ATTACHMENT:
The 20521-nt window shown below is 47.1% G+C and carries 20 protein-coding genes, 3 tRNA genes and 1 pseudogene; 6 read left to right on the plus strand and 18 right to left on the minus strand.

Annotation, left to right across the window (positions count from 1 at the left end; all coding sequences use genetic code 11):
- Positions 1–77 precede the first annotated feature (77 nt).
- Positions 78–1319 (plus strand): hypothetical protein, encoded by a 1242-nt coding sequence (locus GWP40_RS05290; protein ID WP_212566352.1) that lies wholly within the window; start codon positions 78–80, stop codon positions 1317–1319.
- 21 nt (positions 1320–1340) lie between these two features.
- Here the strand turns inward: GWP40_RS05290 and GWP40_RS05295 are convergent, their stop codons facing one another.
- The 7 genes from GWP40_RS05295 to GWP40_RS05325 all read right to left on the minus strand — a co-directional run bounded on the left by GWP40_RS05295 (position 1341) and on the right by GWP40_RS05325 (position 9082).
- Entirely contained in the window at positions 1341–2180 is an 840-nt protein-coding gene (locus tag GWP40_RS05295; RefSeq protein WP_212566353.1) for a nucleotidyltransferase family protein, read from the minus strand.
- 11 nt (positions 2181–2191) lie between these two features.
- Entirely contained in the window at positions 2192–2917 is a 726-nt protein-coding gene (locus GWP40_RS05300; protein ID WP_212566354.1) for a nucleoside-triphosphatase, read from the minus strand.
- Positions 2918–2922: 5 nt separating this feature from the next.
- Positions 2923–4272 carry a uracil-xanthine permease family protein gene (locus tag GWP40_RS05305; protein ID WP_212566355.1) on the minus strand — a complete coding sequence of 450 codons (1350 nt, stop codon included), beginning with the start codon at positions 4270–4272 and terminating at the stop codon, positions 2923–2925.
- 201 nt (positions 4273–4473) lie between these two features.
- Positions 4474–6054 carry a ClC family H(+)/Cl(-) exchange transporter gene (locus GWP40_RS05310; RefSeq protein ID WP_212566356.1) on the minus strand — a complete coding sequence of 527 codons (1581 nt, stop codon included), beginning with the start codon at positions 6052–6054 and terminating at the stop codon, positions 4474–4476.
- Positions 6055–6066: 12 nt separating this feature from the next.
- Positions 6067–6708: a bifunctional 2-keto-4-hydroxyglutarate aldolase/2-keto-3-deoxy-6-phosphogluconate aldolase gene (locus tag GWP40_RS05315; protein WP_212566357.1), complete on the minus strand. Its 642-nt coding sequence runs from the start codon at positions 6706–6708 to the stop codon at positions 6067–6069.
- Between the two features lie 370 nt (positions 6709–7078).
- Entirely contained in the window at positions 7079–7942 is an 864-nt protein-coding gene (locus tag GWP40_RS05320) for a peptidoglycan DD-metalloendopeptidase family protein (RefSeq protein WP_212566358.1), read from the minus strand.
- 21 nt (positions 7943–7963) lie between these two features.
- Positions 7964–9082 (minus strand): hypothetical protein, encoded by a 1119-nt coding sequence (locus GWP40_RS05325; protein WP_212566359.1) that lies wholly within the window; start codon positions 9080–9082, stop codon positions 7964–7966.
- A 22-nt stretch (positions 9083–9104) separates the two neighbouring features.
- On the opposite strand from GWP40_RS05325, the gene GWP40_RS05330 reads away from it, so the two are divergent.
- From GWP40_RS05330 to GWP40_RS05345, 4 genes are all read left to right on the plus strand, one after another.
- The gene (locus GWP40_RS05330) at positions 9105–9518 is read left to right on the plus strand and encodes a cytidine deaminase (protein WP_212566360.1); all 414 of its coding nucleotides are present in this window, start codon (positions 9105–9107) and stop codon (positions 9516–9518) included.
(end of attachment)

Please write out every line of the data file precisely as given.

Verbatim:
The 20521-nt window shown below is 47.1% G+C and carries 20 protein-coding genes, 3 tRNA genes and 1 pseudogene; 6 read left to right on the plus strand and 18 right to left on the minus strand.

Annotation, left to right across the window (positions count from 1 at the left end; all coding sequences use genetic code 11):
- Positions 1–77 precede the first annotated feature (77 nt).
- Positions 78–1319 (plus strand): hypothetical protein, encoded by a 1242-nt coding sequence (locus GWP40_RS05290; protein ID WP_212566352.1) that lies wholly within the window; start codon positions 78–80, stop codon positions 1317–1319.
- 21 nt (positions 1320–1340) lie between these two features.
- Here the strand turns inward: GWP40_RS05290 and GWP40_RS05295 are convergent, their stop codons facing one another.
- The 7 genes from GWP40_RS05295 to GWP40_RS05325 all read right to left on the minus strand — a co-directional run bounded on the left by GWP40_RS05295 (position 1341) and on the right by GWP40_RS05325 (position 9082).
- Entirely contained in the window at positions 1341–2180 is an 840-nt protein-coding gene (locus tag GWP40_RS05295; RefSeq protein WP_212566353.1) for a nucleotidyltransferase family protein, read from the minus strand.
- 11 nt (positions 2181–2191) lie between these two features.
- Entirely contained in the window at positions 2192–2917 is a 726-nt protein-coding gene (locus GWP40_RS05300; protein ID WP_212566354.1) for a nucleoside-triphosphatase, read from the minus strand.
- Positions 2918–2922: 5 nt separating this feature from the next.
- Positions 2923–4272 carry a uracil-xanthine permease family protein gene (locus tag GWP40_RS05305; protein ID WP_212566355.1) on the minus strand — a complete coding sequence of 450 codons (1350 nt, stop codon included), beginning with the start codon at positions 4270–4272 and terminating at the stop codon, positions 2923–2925.
- 201 nt (positions 4273–4473) lie between these two features.
- Positions 4474–6054 carry a ClC family H(+)/Cl(-) exchange transporter gene (locus GWP40_RS05310; RefSeq protein ID WP_212566356.1) on the minus strand — a complete coding sequence of 527 codons (1581 nt, stop codon included), beginning with the start codon at positions 6052–6054 and terminating at the stop codon, positions 4474–4476.
- Positions 6055–6066: 12 nt separating this feature from the next.
- Positions 6067–6708: a bifunctional 2-keto-4-hydroxyglutarate aldolase/2-keto-3-deoxy-6-phosphogluconate aldolase gene (locus tag GWP40_RS05315; protein WP_212566357.1), complete on the minus strand. Its 642-nt coding sequence runs from the start codon at positions 6706–6708 to the stop codon at positions 6067–6069.
- Between the two features lie 370 nt (positions 6709–7078).
- Entirely contained in the window at positions 7079–7942 is an 864-nt protein-coding gene (locus tag GWP40_RS05320) for a peptidoglycan DD-metalloendopeptidase family protein (RefSeq protein WP_212566358.1), read from the minus strand.
- 21 nt (positions 7943–7963) lie between these two features.
- Positions 7964–9082 (minus strand): hypothetical protein, encoded by a 1119-nt coding sequence (locus GWP40_RS05325; protein WP_212566359.1) that lies wholly within the window; start codon positions 9080–9082, stop codon positions 7964–7966.
- A 22-nt stretch (positions 9083–9104) separates the two neighbouring features.
- On the opposite strand from GWP40_RS05325, the gene GWP40_RS05330 reads away from it, so the two are divergent.
- From GWP40_RS05330 to GWP40_RS05345, 4 genes are all read left to right on the plus strand, one after another.
- The gene (locus GWP40_RS05330) at positions 9105–9518 is read left to right on the plus strand and encodes a cytidine deaminase (protein WP_212566360.1); all 414 of its coding nucleotides are present in this window, start codon (positions 9105–9107) and stop codon (positions 9516–9518) included.